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Not just techno: Dive into the history of electronic music

Electronic music is sometimes labeled robotic and one-dimensional, music that can only be enjoyed with the help of alcohol in a dark nightclub. This cliché extends to the idea that the genre originated in the 1980s when synthesizers and drum machines became integral to pop music.

Not just techno: Dive into the history of electronic music
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But electronic music has had a long and diverse influence on the modern musical canon, a topic explored by the exhibition “Electro. From Kraftwerk to Techno.” Now on show at the Kunstpalast in Dusseldorf — the city that incubated electronic music pioneers Kraftwerk — the exhibition maps the more than 100-year history of electronic music from its very beginnings to compositions by artificial intelligence.

The first experiments with electronic sound generators took place as early as the mid-late 19th century and culminated in the development of electromechanical pianos that predate the electronic keyboard. One of the most famous early electronic instruments was the “etherophone,” later called the “Theremin” after its inventor Leon Theremin. 

Developed in the 1920s in Russia, the sound seems to emerge as if by magic: Invisible electrical oscillations created between two antennas can be played with a hand as it bends the pitch.

Soon after that, Friedrich Trautwein created the “trautonium,” a precursor to the electronic synthesizer — played here with a wire instead of keys — that has also been essential to electronic music. So too was the electromechanical Hammond organ developed in 1935 as an alternative to a church organ. 

It became an essential part of blues, jazz, and funk music. In the postwar period, US composers such as John Cage and Steve Reich were pushing the boundaries of electroacoustic music in America. 

Meanwhile, in Europe, Karlheinz Stockhausen was pioneering electronic sound experiments using ring modulators and Hammond organs, among many else, in the Studio for Electronic Music in Cologne.

In the 1970s, the torch was passed on to Düsseldorf, where the band Kraftwerk, in their Kling-Klang studio, developed a sound that has decisively shaped electronic music to this day.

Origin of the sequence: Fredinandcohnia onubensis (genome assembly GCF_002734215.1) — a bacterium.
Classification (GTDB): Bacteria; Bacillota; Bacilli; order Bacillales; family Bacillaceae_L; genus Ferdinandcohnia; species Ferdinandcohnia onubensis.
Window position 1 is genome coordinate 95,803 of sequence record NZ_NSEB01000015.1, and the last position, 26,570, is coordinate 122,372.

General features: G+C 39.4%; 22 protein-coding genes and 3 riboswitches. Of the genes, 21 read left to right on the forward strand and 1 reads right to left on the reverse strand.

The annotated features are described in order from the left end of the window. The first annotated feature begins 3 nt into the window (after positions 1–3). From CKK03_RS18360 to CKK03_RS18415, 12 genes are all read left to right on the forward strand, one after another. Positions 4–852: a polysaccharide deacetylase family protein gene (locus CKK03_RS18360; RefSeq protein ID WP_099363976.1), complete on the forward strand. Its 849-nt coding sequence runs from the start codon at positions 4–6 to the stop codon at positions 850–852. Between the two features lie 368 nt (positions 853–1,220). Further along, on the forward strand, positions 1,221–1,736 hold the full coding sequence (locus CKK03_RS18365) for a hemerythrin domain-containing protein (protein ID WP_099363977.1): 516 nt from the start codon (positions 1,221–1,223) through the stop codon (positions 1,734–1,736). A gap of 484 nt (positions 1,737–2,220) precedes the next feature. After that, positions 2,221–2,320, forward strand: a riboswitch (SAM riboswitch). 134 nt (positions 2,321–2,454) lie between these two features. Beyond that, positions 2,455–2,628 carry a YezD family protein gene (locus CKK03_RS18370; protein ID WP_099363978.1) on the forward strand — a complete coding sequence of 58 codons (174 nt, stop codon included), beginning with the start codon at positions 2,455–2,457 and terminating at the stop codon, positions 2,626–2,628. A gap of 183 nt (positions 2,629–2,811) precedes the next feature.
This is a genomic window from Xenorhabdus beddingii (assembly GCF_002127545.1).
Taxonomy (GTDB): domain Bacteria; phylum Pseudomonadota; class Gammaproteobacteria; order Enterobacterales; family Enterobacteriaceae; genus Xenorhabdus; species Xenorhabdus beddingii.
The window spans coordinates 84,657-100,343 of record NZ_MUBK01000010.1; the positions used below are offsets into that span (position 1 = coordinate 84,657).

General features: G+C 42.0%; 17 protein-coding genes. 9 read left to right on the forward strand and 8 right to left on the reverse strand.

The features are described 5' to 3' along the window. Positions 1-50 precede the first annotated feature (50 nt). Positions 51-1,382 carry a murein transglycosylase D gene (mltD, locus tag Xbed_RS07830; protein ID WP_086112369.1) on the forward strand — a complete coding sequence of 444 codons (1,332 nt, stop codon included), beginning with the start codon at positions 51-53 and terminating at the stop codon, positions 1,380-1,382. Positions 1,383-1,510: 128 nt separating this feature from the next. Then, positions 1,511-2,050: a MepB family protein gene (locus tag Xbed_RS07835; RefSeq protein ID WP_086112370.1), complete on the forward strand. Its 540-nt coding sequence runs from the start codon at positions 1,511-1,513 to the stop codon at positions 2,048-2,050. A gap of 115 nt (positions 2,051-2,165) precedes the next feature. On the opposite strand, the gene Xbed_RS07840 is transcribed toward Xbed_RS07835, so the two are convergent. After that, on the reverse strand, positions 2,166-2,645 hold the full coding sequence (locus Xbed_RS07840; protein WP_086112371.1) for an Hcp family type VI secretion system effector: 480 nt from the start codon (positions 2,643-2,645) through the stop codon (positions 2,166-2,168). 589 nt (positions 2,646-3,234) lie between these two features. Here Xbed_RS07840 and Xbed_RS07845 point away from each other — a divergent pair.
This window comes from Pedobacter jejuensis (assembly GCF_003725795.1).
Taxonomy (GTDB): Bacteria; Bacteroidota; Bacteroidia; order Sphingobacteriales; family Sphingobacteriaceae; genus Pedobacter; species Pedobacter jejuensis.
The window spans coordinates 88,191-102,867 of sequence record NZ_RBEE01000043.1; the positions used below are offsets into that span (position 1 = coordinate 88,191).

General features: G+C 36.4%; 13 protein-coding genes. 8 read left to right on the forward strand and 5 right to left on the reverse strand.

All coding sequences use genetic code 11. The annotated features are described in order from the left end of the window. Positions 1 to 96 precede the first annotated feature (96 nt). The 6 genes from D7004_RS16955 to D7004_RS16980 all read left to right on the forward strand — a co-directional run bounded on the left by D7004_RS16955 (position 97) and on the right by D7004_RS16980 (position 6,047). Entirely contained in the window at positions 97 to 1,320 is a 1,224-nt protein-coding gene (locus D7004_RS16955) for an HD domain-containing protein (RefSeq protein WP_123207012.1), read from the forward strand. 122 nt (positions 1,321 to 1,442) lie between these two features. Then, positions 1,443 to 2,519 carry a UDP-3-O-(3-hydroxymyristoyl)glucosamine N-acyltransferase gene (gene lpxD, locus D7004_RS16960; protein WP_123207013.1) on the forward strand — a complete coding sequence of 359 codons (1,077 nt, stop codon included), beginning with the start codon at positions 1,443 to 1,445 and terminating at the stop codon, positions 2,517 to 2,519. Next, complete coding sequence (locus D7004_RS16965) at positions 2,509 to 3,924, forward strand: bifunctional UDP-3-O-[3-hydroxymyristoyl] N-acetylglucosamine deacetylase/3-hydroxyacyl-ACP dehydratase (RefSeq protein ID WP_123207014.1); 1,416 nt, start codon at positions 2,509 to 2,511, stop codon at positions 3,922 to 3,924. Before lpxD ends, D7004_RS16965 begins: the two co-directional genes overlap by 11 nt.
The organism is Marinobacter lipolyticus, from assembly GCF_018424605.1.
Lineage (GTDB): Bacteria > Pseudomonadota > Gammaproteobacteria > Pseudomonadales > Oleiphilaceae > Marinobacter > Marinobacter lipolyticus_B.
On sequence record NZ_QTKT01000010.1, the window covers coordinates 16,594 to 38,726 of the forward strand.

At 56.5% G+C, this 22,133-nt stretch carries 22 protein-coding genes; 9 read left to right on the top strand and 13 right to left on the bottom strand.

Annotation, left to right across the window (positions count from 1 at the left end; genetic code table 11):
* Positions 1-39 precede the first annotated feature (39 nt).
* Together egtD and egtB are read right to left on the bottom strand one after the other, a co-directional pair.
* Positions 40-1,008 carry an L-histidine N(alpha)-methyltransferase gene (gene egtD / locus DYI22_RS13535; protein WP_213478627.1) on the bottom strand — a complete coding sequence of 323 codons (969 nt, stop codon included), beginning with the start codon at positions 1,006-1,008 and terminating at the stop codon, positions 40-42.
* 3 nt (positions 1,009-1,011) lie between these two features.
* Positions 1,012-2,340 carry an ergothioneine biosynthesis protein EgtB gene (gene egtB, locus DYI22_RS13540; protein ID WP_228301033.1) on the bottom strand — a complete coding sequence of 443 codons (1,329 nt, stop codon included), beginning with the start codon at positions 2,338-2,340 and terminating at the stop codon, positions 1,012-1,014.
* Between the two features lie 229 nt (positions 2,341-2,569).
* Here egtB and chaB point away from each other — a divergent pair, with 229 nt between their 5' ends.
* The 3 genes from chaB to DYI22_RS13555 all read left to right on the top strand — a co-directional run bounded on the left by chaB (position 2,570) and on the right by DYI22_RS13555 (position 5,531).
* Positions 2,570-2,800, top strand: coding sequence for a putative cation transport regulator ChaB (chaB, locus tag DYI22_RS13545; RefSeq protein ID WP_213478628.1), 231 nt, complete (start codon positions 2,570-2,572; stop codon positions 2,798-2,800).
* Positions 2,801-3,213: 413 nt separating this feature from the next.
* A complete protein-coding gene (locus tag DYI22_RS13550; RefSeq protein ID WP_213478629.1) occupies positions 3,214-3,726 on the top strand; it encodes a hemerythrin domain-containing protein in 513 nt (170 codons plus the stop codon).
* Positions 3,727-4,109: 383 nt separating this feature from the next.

While avant-garde rock and Krautrock bands such as Can or Neu! infused keyboards into their monotonous “motorik” sound, it was Kraftwerk that gave the genre worldwide popularity. Artists as diverse as David Bowie, Afrika Bambaata, Joy Division, New Order, Depeche Mode, and Blur were inspired by the German electro band, whom the New York Times once described as “the Beatles of electronic dance music.”

“Think of the band as a lab technician synthesizing the DNA that provided the code for rap, disco, electro-funk, new wave, industrial and techno,” wrote the newspaper. French artists were also central to the electronic music renaissance. Jean-Michel Jarre brought the synthesizer to the mainstream with groundbreaking albums like “Oxygène” before Parisian artists like Laurent Garnier, Air, and Daft Punk popularised the French House genre.

Back to Dusseldorf, where bands like Kraftwerk and Neu! made the city synonymous with early electronic music worldwide, “Electro. From Kraftwerk to Techno” is now paying tribute to the rise of a groundbreaking musical direction. 

The more than 500 exhibits at the Düsseldorf Kunstpalast include instruments, homemade sound generators, photographs, audio recordings, videos, and graphic design. The exhibition was first held at the Musée de la Musique in Paris. It was also created in close collaboration with Kraftwerk co-founder Ralf Hutter.

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